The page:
☆ Hello, my name is Alex, and I'm a remote session player on flute & oboe.
Remote session player on flute, oboe, and Native American Flutes(F# and A), I went to school at Berklee College of Music for and have many years of performance training under my belt. I specialize in video game performance and composition.
Contact me through the green button above and let's get to work.
5 ReviewsEndorse Pearl Pixel Audio
Easy to work with. friendly, and skilled..
Pearl was a delight to work with start to finish- and a grand Oboe player! Will use again ^_^
Great job and quick turnaround. The oboe track was very well recorded and sat in my track perfectly. I highly recommend Pearl.
Pearl followed my instructions in a friendly and professional manner.
She recorded exactly what I required - two excellent flute tracks - and I would certainly use her services again.
love your work!
Shoot me an email - firstname.lastname@example.org
Interview with Pearl Pixel Audio
Q: Describe the most common type of work you do for your clients.
A: I am a performer on Oboe and Flute along with Native American Flute(Keys of F# & A). Most of my clients are composers for video games.
Q: What other musicians or music production professionals inspire you?
A: I am inspired by many video game composers such as Grant Kirkhope. As for performers, I am inspired by Kristin Naigus, a fellow double reed performer.
Q: Tell us about your studio setup.
A: I record in-home on an MXL-870 behind a shield.
Q: What's your typical work process?
A: When performing, I take whatever the client sends over(be it midi, pdf, etc.) and record the required parts. This tends to take the bulk of time in my process as I record several takes to make sure I get the best possible take for the client. Once this is complete, I export the .wav or other requested file type and send it over via Google Drive(unless requested otherwise).
Q: What do you bring to a song?
A: In regards to my oboe performance, I'd say I bring a warm lively tone to a song. Many are particular about oboe sounds, and I am no different. I'm quite picky when it comes to tone in general and I put my all into creating a pleasurable tone.
Q: What's your strongest skill?
Q: What type of music do you usually work on?
A: Video Game Music
Q: Can you share one music production tip?
A: Never use too much compression. People can tell when you do. If you decide to use compression, use it as if it were a spice you are putting on food. If you put too much, it will be off-putting, while if you use just the right amount, it's adding to the mix.
Q: Which artist would you like to work with and why?
A: I would love to work with Grant Kirkhope. It's highly unlikely I ever will, but I wouldn't have gotten into game audio if it weren't for him.
Q: How would you describe your style?
Q: What was your career path? How long have you been doing this?
A: I am a budding game composer, and I have been working in games for about 4 years now. I have been performing for 11 years.
Q: If you were on a desert island and could take just 5 pieces of gear, what would they be?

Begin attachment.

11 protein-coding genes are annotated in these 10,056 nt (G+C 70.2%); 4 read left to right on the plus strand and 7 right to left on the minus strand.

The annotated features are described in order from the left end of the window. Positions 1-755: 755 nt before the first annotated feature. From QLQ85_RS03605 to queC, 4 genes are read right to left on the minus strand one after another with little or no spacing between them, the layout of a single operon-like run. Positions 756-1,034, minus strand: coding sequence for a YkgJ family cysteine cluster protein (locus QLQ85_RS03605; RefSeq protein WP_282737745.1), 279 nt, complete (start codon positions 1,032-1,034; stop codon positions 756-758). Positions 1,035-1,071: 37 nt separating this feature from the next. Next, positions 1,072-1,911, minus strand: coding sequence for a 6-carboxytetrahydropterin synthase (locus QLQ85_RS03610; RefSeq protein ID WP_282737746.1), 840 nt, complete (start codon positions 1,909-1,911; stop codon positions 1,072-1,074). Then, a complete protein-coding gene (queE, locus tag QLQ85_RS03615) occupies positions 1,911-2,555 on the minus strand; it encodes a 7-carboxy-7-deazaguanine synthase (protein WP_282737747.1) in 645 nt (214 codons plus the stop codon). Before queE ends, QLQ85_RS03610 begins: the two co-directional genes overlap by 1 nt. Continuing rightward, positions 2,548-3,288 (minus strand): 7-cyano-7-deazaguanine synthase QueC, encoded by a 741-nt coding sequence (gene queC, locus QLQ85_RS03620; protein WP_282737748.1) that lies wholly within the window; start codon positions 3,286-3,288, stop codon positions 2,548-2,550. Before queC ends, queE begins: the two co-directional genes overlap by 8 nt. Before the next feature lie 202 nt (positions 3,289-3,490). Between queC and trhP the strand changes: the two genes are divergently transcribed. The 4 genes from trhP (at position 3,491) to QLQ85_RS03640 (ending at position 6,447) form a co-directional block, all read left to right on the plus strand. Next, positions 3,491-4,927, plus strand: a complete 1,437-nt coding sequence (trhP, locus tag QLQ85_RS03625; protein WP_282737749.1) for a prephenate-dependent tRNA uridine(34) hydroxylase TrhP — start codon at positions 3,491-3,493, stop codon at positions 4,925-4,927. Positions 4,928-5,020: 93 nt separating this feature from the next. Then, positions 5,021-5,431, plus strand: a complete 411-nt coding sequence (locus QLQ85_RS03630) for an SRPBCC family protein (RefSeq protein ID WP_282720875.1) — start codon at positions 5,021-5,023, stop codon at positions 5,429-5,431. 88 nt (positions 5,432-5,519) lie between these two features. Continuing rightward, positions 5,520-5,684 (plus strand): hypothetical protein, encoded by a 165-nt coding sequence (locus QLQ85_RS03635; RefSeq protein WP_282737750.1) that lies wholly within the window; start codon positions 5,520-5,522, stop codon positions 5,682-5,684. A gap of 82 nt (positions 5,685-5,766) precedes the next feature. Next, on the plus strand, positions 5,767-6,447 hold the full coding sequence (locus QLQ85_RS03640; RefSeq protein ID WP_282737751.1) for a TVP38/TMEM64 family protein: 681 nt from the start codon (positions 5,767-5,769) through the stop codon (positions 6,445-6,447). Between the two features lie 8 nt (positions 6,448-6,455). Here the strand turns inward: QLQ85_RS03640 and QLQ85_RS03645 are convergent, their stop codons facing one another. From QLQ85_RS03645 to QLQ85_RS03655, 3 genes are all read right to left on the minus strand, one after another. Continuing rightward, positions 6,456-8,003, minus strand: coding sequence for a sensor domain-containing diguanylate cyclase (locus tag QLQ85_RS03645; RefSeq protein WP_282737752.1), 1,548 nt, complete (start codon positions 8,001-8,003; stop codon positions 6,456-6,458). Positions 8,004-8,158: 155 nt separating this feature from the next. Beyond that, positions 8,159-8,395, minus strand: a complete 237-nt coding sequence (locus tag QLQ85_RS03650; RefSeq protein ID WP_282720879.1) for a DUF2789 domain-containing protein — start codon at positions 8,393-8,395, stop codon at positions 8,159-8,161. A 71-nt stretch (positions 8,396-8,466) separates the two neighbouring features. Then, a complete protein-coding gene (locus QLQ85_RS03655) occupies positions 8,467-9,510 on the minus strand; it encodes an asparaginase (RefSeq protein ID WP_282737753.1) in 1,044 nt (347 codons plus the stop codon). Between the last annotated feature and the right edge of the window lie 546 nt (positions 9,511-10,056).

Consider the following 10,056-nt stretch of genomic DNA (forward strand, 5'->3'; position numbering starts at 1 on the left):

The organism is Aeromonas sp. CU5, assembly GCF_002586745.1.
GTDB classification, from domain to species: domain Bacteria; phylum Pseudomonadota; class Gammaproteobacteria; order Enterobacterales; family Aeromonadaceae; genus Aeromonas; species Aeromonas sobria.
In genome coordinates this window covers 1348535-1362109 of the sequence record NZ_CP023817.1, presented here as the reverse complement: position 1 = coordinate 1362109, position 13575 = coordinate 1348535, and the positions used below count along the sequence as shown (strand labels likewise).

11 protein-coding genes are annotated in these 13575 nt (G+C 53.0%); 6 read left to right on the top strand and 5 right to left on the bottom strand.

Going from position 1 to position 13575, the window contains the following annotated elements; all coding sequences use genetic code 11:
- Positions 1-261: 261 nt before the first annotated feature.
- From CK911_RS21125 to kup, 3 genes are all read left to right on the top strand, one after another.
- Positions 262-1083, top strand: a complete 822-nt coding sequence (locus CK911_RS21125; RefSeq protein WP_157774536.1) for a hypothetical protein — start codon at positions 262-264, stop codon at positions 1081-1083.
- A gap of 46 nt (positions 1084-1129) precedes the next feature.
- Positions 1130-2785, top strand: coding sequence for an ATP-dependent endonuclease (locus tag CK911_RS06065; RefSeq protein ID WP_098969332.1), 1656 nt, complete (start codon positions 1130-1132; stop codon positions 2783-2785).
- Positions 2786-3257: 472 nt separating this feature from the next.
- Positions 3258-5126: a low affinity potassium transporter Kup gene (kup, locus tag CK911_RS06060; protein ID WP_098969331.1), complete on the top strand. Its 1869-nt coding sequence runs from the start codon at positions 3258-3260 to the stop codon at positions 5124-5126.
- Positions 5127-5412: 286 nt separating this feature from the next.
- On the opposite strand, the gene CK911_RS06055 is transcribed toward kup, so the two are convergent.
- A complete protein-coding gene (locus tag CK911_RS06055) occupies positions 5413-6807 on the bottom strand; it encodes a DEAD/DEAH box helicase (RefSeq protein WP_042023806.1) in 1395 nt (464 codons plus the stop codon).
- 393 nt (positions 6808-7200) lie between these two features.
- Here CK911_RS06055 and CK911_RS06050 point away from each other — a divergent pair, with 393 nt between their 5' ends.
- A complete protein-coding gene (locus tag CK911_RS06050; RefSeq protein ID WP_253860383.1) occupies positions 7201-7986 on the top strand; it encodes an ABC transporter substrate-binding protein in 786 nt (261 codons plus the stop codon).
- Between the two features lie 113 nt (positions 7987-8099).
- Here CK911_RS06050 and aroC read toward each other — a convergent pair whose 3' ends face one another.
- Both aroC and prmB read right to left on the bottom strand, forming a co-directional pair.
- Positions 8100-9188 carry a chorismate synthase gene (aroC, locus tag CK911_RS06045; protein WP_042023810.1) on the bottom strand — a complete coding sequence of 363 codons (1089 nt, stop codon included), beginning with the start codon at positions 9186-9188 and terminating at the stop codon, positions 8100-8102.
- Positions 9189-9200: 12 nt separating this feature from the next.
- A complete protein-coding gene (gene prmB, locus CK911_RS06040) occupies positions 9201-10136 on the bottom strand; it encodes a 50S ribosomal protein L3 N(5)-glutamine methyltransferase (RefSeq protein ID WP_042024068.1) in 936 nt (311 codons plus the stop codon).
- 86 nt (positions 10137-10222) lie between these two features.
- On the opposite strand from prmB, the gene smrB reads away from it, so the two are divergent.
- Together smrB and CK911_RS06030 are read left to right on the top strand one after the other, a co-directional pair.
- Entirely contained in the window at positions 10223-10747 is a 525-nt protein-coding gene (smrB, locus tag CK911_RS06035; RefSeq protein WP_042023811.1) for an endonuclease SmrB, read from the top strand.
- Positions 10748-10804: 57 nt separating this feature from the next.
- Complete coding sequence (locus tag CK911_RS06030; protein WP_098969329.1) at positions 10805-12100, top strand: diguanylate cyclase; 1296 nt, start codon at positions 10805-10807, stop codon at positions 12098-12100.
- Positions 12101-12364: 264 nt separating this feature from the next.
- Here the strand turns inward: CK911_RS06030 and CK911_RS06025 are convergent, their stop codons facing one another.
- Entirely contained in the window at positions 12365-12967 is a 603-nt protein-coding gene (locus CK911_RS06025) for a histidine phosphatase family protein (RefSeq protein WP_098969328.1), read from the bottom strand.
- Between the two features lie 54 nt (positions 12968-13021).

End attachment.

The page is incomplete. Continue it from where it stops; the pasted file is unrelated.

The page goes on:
A: Water filters, fishing line, flint, my husband, and my dog(s). Probably not exactly what the question is asking... If I were to take musical gear however, what if there isn't any electricity? We can try to make instruments on the island and from there we can make our own music :)
Q: What advice do you have for a customer looking to hire a provider like you?
A: If you didn't expect to hire musicians for your project when negotiating the project, it's always a great idea to add at least a couple of live performers for your work. It will help your music become more lively and your client may notice the extra effort!
Q: What questions do you ask prospective clients?
A: How much music do you need performed/composed? What is the budget of the project?
Q: What's the biggest misconception about what you do?
A: Many people think that musicians are scary to talk to, but we don't bite! We're actually a pretty darn friendly bunch.
Q: What questions do customers most commonly ask you? What's your answer?
A: What do you charge? It depends on the project budget - we negotiate from there depending on if they are allowed to divulge such information.
Q: What do you like most about your job?
A: There are challenges around every corner, which makes the job all the more fun. I think of music and composition as little puzzles waiting to be solved, and realize that they can be solved in several ways.
Q: What's your 'promise' to your clients?
A: I promise to work as hard as I possibly can to create the highest quality music that I can. Be it on an instrument, or composed.
Q: Analog or digital and why?
A: I prefer digital because I don't have much excess income to spend on gear. If I had more time and money, I'd love to learn more about analog, but until then, I'll stick with digital. In general however, I don't see why one is better than the other as they both have their strengths and weaknesses.
Q: Is there anyone on SoundBetter you know and would recommend to your clients?
A: I just found the platform, so unfortunately not.
Q: What are you working on at the moment?
A: I am working on two games as a composer, one being a co-op game about girls in space, and another called Zed, an artistic story game by one of the artists of Myst.
Q: Tell us about a project you worked on you are especially proud of and why. What was your role?
A: I am particularly proud of my work at an internship I had back in 2015. For this internship, I was one of 24 people selected, and of the 24, I was the only composer/ sound designer selected. I was set to work on all 4 of the games we were to make, while everyone else was set to work on a single game. We put so much effort into making the games and had so much fun. It was my first real game-making experience, and it has helped me in more ways than I can count.